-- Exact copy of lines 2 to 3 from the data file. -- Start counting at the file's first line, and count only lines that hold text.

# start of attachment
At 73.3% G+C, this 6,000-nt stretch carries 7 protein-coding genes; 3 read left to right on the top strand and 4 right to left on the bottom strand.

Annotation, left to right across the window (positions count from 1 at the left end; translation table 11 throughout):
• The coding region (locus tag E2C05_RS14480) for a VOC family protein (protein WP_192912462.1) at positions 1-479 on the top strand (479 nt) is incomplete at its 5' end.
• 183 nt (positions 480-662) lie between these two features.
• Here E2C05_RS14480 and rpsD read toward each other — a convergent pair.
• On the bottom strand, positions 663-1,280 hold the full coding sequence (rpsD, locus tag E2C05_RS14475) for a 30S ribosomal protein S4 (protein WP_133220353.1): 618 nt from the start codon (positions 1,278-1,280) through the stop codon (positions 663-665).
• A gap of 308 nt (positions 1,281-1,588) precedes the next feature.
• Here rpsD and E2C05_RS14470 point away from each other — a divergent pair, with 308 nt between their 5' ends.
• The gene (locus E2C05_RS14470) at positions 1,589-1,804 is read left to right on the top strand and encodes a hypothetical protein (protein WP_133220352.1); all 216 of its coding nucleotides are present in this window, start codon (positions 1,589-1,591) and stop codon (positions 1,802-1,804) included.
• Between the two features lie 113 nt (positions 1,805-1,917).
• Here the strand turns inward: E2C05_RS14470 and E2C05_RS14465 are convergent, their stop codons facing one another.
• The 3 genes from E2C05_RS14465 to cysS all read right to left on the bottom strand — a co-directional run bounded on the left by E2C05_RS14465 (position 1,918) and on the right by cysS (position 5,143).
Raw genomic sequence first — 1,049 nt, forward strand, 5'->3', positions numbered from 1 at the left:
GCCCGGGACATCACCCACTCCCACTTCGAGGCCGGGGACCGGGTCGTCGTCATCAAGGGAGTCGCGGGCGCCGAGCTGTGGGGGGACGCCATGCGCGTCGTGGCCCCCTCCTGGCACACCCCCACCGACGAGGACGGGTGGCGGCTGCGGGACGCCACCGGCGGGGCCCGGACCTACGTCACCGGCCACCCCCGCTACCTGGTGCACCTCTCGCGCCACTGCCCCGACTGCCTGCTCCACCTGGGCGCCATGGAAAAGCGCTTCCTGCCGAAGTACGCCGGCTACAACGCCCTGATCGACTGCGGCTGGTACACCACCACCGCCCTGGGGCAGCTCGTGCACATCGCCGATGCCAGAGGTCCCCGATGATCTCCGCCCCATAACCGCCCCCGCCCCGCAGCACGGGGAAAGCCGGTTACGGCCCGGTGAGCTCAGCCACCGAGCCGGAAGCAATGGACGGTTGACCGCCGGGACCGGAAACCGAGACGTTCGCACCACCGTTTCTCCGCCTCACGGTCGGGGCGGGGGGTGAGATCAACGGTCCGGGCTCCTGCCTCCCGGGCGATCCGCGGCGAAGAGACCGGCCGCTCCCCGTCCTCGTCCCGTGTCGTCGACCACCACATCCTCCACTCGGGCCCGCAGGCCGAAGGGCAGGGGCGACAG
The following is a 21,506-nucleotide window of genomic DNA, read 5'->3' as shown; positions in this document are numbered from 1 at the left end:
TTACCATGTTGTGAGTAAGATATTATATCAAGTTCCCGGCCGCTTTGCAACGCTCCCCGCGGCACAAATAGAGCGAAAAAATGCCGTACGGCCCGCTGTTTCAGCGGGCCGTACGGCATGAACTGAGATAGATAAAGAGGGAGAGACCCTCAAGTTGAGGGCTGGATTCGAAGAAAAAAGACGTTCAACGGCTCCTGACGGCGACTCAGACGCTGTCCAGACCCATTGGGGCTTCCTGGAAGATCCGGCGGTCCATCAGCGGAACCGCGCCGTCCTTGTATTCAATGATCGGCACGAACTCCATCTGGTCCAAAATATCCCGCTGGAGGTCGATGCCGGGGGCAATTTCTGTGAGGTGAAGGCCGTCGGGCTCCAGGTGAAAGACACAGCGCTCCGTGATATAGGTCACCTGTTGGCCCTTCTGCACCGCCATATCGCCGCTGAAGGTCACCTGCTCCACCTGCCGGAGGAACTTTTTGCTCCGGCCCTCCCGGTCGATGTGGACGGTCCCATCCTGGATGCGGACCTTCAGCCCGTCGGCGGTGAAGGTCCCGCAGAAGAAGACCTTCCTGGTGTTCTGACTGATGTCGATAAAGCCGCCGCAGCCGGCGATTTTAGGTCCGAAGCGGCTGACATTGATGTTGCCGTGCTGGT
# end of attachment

Annotation, left to right across the window (positions count from 1 at the left end; translation table 11 throughout):
• The coding region (locus tag E2C05_RS14480) for a VOC family protein (protein WP_192912462.1) at positions 1-479 on the top strand (479 nt) is incomplete at its 5' end.